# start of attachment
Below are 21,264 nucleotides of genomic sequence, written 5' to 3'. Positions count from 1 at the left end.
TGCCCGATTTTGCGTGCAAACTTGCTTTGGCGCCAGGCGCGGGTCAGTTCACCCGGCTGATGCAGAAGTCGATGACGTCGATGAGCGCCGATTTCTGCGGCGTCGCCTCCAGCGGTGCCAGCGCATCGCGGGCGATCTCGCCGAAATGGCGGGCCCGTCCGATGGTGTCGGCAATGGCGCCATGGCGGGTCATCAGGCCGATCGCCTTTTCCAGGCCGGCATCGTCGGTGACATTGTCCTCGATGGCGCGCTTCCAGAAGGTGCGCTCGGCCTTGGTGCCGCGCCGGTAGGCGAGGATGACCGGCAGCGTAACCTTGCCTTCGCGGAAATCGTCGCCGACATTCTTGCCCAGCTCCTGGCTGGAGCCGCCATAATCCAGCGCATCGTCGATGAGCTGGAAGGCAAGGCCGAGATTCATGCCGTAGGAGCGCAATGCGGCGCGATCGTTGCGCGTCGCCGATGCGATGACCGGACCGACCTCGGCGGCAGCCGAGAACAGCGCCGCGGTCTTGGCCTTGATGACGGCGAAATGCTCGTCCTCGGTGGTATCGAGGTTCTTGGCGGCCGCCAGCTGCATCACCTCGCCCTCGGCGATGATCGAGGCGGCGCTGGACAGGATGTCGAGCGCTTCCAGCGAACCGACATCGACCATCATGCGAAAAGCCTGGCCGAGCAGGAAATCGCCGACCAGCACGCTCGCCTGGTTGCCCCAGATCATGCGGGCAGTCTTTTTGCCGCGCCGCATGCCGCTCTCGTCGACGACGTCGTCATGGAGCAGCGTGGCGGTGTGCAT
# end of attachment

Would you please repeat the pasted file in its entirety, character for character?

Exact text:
Below are 21,264 nucleotides of genomic sequence, written 5' to 3'. Positions count from 1 at the left end.
TGCCCGATTTTGCGTGCAAACTTGCTTTGGCGCCAGGCGCGGGTCAGTTCACCCGGCTGATGCAGAAGTCGATGACGTCGATGAGCGCCGATTTCTGCGGCGTCGCCTCCAGCGGTGCCAGCGCATCGCGGGCGATCTCGCCGAAATGGCGGGCCCGTCCGATGGTGTCGGCAATGGCGCCATGGCGGGTCATCAGGCCGATCGCCTTTTCCAGGCCGGCATCGTCGGTGACATTGTCCTCGATGGCGCGCTTCCAGAAGGTGCGCTCGGCCTTGGTGCCGCGCCGGTAGGCGAGGATGACCGGCAGCGTAACCTTGCCTTCGCGGAAATCGTCGCCGACATTCTTGCCCAGCTCCTGGCTGGAGCCGCCATAATCCAGCGCATCGTCGATGAGCTGGAAGGCAAGGCCGAGATTCATGCCGTAGGAGCGCAATGCGGCGCGATCGTTGCGCGTCGCCGATGCGATGACCGGACCGACCTCGGCGGCAGCCGAGAACAGCGCCGCGGTCTTGGCCTTGATGACGGCGAAATGCTCGTCCTCGGTGGTATCGAGGTTCTTGGCGGCCGCCAGCTGCATCACCTCGCCCTCGGCGATGATCGAGGCGGCGCTGGACAGGATGTCGAGCGCTTCCAGCGAACCGACATCGACCATCATGCGAAAAGCCTGGCCGAGCAGGAAATCGCCGACCAGCACGCTCGCCTGGTTGCCCCAGATCATGCGGGCAGTCTTTTTGCCGCGCCGCATGCCGCTCTCGTCGACGACGTCGTCATGGAGCAGCGTGGCGGTGTGCAT